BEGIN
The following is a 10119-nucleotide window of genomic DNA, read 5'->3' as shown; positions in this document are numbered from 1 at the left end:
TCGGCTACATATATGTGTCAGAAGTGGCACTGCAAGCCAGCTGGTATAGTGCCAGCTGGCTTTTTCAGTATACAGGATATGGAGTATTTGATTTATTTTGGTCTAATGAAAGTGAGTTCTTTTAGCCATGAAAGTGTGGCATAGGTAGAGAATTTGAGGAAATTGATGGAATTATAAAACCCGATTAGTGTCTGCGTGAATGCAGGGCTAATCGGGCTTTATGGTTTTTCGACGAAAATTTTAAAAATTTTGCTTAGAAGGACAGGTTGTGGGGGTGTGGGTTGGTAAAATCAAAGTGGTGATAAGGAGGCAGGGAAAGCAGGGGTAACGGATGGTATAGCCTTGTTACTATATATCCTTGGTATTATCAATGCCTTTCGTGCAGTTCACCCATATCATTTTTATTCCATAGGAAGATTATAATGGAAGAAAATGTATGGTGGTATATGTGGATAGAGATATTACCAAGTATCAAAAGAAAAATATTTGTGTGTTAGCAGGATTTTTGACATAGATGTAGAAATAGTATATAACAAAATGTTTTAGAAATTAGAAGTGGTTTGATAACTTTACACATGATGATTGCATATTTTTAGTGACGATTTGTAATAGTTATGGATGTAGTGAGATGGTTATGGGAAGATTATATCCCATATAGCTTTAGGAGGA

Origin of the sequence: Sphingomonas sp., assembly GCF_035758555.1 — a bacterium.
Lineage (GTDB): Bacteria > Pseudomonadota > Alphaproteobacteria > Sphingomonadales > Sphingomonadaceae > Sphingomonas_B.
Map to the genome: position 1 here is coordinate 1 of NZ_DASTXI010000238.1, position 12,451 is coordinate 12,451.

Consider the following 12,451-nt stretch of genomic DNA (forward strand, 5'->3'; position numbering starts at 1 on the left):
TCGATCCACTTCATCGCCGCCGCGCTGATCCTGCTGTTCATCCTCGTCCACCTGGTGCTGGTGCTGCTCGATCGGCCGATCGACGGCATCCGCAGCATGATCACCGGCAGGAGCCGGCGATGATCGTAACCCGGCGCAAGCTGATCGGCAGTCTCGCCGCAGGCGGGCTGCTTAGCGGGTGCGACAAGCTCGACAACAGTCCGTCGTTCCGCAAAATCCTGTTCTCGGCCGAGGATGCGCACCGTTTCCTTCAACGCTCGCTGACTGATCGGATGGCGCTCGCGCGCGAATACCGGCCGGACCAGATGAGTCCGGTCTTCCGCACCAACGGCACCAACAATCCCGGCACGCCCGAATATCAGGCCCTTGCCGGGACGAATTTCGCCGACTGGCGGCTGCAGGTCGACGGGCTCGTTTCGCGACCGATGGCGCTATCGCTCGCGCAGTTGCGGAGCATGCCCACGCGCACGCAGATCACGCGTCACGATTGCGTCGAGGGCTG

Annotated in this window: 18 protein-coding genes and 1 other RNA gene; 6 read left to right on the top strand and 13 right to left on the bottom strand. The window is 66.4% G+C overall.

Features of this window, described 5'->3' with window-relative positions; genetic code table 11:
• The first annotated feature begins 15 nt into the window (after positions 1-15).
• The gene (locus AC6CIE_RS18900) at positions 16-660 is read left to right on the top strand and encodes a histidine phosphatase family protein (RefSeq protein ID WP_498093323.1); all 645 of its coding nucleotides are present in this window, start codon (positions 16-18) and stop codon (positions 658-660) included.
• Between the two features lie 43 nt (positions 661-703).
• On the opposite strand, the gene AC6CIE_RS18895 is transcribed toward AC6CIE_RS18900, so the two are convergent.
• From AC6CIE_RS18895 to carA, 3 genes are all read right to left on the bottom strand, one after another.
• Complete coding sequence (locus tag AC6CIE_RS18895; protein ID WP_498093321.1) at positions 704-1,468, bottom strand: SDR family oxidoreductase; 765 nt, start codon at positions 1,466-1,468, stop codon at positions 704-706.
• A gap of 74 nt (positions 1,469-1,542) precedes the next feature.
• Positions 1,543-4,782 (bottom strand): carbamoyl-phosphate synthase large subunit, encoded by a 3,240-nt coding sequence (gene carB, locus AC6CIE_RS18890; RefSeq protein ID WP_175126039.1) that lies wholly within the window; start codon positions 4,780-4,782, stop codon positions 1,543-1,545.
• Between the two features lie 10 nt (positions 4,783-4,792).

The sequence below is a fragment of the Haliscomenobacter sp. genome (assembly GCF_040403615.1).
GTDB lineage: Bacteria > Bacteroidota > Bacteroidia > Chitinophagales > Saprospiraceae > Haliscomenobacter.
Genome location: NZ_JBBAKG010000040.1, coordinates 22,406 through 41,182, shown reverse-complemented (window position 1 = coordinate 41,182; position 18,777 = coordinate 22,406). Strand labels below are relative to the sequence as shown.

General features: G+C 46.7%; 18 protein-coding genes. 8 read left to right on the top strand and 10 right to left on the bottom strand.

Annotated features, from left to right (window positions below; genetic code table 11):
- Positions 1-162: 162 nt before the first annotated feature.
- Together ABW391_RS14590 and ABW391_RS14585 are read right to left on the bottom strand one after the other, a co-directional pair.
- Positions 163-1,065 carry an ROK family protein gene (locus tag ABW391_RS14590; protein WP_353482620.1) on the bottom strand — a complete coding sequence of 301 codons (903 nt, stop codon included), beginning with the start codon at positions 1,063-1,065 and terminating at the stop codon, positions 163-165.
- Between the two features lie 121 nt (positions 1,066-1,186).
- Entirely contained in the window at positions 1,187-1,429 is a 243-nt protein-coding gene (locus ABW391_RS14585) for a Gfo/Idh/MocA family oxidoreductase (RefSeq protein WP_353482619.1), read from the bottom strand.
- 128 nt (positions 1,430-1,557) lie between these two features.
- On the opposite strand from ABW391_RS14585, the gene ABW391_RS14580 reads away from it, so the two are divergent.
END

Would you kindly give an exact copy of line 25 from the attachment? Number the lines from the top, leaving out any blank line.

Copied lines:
- Together ABW391_RS14590 and ABW391_RS14585 are read right to left on the bottom strand one after the other, a co-directional pair.